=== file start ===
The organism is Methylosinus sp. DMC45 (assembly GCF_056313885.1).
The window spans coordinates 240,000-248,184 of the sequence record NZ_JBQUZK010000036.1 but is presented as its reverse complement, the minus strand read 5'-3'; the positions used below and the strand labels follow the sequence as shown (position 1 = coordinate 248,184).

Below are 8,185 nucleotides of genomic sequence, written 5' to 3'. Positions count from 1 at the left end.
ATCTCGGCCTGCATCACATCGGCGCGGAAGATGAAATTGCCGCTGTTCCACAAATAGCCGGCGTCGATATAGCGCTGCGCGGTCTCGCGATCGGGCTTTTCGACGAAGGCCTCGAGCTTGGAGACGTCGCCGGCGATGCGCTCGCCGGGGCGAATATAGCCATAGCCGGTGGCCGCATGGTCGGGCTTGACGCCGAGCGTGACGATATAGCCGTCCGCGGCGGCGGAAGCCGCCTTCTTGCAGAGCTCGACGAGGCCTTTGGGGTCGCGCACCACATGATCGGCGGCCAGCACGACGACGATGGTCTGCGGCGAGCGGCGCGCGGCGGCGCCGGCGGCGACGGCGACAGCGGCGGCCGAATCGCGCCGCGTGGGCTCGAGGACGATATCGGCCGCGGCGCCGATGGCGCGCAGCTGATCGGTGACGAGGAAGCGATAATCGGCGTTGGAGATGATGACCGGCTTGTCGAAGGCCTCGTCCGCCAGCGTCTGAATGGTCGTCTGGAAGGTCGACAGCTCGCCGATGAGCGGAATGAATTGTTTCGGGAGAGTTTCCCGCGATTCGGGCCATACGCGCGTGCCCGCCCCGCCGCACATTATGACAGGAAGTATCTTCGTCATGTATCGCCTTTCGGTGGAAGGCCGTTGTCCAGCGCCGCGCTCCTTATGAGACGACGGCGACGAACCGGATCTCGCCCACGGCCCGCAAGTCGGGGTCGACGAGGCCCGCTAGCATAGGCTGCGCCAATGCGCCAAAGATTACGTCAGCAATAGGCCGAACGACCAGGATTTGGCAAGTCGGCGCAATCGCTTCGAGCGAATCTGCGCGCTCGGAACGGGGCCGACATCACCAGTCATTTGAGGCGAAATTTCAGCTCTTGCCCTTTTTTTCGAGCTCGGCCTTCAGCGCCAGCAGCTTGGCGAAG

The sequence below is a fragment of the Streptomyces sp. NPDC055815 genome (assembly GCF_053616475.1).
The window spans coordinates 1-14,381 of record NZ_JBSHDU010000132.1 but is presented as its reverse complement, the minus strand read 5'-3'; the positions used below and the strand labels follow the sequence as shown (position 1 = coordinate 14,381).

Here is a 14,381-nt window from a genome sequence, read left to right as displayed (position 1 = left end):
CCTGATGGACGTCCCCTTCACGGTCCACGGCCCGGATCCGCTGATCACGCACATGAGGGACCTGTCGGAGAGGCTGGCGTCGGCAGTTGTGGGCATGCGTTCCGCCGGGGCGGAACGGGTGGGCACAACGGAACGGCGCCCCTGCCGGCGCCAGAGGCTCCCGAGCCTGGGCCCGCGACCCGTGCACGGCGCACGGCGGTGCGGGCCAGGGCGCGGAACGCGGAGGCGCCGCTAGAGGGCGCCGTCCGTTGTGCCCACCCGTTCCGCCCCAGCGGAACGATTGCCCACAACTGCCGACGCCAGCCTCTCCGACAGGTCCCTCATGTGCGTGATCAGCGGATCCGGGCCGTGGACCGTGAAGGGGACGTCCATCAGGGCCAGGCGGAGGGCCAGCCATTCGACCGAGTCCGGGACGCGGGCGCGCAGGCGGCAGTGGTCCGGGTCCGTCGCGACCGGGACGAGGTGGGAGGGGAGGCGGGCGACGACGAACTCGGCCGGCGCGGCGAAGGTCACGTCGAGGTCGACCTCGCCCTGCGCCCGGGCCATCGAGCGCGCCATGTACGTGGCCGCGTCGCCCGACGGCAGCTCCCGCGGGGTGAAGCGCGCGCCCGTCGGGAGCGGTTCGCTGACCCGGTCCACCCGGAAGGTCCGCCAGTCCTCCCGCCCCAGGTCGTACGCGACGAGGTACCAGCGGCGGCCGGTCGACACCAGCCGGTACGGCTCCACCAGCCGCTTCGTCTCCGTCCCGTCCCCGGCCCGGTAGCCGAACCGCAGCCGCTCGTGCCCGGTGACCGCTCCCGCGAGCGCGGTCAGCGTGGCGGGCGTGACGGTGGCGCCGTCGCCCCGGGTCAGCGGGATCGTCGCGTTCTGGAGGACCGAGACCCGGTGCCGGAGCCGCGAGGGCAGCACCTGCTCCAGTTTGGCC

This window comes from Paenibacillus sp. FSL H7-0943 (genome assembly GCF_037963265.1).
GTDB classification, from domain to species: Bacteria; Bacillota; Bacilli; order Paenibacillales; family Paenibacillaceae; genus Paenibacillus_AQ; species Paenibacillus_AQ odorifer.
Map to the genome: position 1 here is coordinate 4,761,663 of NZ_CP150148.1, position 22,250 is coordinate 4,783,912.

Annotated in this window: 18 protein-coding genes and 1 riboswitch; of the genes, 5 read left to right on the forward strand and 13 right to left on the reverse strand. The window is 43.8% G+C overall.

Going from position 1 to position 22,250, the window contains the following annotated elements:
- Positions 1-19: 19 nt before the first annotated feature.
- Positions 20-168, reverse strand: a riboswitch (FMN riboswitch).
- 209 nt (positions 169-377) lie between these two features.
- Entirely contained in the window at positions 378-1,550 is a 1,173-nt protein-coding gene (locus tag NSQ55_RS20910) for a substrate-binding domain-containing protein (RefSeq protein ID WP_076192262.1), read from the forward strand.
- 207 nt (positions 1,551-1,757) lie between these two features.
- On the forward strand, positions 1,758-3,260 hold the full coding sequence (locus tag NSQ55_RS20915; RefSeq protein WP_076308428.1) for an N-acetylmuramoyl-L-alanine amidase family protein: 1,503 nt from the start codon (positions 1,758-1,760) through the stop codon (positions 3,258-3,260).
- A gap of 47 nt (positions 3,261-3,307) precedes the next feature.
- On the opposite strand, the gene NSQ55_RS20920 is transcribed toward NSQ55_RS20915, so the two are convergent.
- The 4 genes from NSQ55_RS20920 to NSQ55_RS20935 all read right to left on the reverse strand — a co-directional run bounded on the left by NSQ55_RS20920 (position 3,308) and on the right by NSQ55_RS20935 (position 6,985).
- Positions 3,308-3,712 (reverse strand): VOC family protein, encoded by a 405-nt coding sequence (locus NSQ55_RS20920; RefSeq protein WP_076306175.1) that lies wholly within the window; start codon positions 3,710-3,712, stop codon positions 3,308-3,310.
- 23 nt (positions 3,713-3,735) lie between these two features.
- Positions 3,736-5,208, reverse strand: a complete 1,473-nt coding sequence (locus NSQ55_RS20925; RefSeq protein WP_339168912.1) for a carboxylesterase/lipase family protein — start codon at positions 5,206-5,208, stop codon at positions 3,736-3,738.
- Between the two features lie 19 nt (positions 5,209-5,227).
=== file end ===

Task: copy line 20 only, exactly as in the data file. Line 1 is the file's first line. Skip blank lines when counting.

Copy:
- A gap of 47 nt (positions 3,261-3,307) precedes the next feature.